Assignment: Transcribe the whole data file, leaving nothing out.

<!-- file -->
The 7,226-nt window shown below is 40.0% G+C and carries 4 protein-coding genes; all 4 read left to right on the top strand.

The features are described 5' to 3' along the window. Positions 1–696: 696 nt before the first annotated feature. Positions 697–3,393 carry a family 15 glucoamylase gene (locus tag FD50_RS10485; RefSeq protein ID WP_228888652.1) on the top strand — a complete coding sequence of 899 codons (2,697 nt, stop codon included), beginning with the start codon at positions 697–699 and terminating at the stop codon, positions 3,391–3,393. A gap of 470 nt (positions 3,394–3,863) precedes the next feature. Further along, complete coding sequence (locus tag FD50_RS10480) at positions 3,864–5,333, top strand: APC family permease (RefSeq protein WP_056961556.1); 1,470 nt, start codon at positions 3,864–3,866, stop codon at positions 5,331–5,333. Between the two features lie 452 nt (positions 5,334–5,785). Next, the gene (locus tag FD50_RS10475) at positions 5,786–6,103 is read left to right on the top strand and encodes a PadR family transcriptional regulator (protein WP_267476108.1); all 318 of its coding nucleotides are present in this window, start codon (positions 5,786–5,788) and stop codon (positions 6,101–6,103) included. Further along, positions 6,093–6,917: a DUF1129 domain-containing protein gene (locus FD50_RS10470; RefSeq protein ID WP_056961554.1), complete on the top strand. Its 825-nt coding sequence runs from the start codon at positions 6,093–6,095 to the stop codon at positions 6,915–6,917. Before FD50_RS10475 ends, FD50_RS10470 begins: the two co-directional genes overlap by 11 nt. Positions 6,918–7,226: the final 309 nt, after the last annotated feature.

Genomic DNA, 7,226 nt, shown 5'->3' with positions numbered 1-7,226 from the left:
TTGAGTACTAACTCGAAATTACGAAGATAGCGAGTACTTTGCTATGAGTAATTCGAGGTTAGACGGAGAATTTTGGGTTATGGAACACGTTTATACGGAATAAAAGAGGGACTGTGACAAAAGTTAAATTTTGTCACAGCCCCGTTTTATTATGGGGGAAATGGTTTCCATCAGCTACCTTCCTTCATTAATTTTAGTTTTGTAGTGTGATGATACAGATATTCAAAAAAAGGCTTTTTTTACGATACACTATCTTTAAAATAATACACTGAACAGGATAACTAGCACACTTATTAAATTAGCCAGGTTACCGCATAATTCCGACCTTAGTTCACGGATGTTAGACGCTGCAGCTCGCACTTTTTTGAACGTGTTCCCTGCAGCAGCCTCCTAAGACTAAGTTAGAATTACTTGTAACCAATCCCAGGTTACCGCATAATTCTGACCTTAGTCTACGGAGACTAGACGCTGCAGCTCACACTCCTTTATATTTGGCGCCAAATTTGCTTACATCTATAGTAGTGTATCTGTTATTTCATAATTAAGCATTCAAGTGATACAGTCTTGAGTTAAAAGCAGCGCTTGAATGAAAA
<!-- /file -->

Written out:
The 7,226-nt window shown below is 40.0% G+C and carries 4 protein-coding genes; all 4 read left to right on the top strand.

The features are described 5' to 3' along the window. Positions 1–696: 696 nt before the first annotated feature. Positions 697–3,393 carry a family 15 glucoamylase gene (locus tag FD50_RS10485; RefSeq protein ID WP_228888652.1) on the top strand — a complete coding sequence of 899 codons (2,697 nt, stop codon included), beginning with the start codon at positions 697–699 and terminating at the stop codon, positions 3,391–3,393. A gap of 470 nt (positions 3,394–3,863) precedes the next feature. Further along, complete coding sequence (locus tag FD50_RS10480) at positions 3,864–5,333, top strand: APC family permease (RefSeq protein WP_056961556.1); 1,470 nt, start codon at positions 3,864–3,866, stop codon at positions 5,331–5,333. Between the two features lie 452 nt (positions 5,334–5,785). Next, the gene (locus tag FD50_RS10475) at positions 5,786–6,103 is read left to right on the top strand and encodes a PadR family transcriptional regulator (protein WP_267476108.1); all 318 of its coding nucleotides are present in this window, start codon (positions 5,786–5,788) and stop codon (positions 6,101–6,103) included. Further along, positions 6,093–6,917: a DUF1129 domain-containing protein gene (locus FD50_RS10470; RefSeq protein ID WP_056961554.1), complete on the top strand. Its 825-nt coding sequence runs from the start codon at positions 6,093–6,095 to the stop codon at positions 6,915–6,917. Before FD50_RS10475 ends, FD50_RS10470 begins: the two co-directional genes overlap by 11 nt. Positions 6,918–7,226: the final 309 nt, after the last annotated feature.

Genomic DNA, 7,226 nt, shown 5'->3' with positions numbered 1-7,226 from the left:
TTGAGTACTAACTCGAAATTACGAAGATAGCGAGTACTTTGCTATGAGTAATTCGAGGTTAGACGGAGAATTTTGGGTTATGGAACACGTTTATACGGAATAAAAGAGGGACTGTGACAAAAGTTAAATTTTGTCACAGCCCCGTTTTATTATGGGGGAAATGGTTTCCATCAGCTACCTTCCTTCATTAATTTTAGTTTTGTAGTGTGATGATACAGATATTCAAAAAAAGGCTTTTTTTACGATACACTATCTTTAAAATAATACACTGAACAGGATAACTAGCACACTTATTAAATTAGCCAGGTTACCGCATAATTCCGACCTTAGTTCACGGATGTTAGACGCTGCAGCTCGCACTTTTTTGAACGTGTTCCCTGCAGCAGCCTCCTAAGACTAAGTTAGAATTACTTGTAACCAATCCCAGGTTACCGCATAATTCTGACCTTAGTCTACGGAGACTAGACGCTGCAGCTCACACTCCTTTATATTTGGCGCCAAATTTGCTTACATCTATAGTAGTGTATCTGTTATTTCATAATTAAGCATTCAAGTGATACAGTCTTGAGTTAAAAGCAGCGCTTGAATGAAAA